I will finish this post in the next week as I originally intended to finish it. I found the original article interesting for the difference between Indiana and Ohio law. Indiana has no statute comparable to the Ohio statute mentioned in the original post and which the second commentator refers to. What Indiana has is case law.

Another thought I had about the responses to my prematurely posted article is a bit more complicated and maybe captured better in my responses to the comments. That does not mean I am not going to try.

There exists a huge gap between the public's knowledge and expectations of the family law system. Calling this gap ignorance seems harsh and likely to be misconstrued but may still be apt. Which gets me thinking about the following:
  1. Why people do not understand that while general forms may exist among the states, the specifics can be widely different. At this point, I must say that Indiana relies more on case law than does Ohio on the issue of parental interference with visitation creating grounds for a modification of custody.
  2. So far as I know, American family law uses an adversarial template for family law. Which limits the ability of courts to call their own witnesses. Which means the default button is for a fight. The only corrective to this default position are the lawyers and their clients. If you are interested in alternatives to an adversarial divorce then use the search box above and search for "collaborative divorce" and then follow up the links in my posts. I firmly believe that the adversarial paradigm shall remain the default until the general public listens to the lawyers who say this is not the only way, it is not the best way, to deal with family law issues. All I can say for Indiana is that, thankfully, we do not have to prove fault to get a divorce.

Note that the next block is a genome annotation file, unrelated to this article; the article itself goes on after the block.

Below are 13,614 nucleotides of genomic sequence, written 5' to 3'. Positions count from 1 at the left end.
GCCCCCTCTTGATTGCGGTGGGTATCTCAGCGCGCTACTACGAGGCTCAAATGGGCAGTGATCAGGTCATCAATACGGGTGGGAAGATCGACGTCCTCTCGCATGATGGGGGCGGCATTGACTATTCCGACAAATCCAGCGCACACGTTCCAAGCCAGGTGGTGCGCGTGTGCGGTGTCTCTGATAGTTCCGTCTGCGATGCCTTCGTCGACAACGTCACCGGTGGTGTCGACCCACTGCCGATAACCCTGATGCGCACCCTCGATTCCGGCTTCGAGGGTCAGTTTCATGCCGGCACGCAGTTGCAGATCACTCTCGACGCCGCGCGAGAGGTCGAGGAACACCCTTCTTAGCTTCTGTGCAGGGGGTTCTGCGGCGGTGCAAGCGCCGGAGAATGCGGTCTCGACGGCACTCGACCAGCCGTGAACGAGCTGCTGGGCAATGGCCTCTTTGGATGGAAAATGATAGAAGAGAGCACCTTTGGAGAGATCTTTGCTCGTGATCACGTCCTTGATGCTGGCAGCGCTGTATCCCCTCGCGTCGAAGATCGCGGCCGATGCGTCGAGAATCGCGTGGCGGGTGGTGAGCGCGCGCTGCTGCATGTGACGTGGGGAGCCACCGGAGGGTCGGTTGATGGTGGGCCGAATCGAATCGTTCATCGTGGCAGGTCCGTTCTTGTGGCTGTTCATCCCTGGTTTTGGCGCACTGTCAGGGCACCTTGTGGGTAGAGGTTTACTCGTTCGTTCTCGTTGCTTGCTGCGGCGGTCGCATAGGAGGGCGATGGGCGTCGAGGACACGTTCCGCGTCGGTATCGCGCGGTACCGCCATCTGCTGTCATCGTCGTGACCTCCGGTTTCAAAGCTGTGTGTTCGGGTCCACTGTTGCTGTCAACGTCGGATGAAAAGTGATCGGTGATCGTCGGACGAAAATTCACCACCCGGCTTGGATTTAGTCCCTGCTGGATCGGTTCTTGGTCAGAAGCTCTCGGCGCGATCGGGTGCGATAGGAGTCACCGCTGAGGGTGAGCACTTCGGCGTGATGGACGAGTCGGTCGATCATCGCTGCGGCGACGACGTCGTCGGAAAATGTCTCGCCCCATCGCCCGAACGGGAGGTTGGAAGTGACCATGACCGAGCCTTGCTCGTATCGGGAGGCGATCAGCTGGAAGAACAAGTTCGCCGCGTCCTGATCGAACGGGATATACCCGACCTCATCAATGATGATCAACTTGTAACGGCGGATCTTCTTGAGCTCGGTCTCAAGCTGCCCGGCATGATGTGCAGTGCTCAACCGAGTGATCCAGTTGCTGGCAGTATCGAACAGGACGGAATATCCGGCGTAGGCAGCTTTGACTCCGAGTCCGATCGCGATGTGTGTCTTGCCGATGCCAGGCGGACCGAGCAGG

3. The law is not a fast food menu that is interchangeable but a whole system. There are no county child support guidelines or parenting time guidelines but only state guidelines. Even those guidelines do not answer all questions. Indiana has statutes and case law that will apply to the facts. Understand that the system operates on the tension between the facts of each case and the law (which means guidelines, local rules, statutes, trial rules and case law).
  4. That most people do not know of their rights. Whether this ignorance is willful or not depends on the person and their lawyer. Attorneys vary on how much they inform their clients. I try but I also have clients who act like they are taking in the information but only to learn they do not process the information. Ask questions if you are a client and offer information if you are a lawyer.
  5. Yes, all this costs money. I know Indiana has very few resources available to provide payment of attorney fees. We have statutes allowing for the other side to pay attorney fees but I know few attorneys who will take on a case without some sort of payment. And if the other side has no more money than the client? Yes, I think the situation becomes apparent then. But add to this the use of experts - the psychologist mentioned in the first comment below - and how do the parties afford them? I have some articles under the topic of attorney fees that deal with this issue in a bit more detail. Bottom line? I do not expect the public to fund a system of family law attorneys with their tax dollars - not in our current economic straits.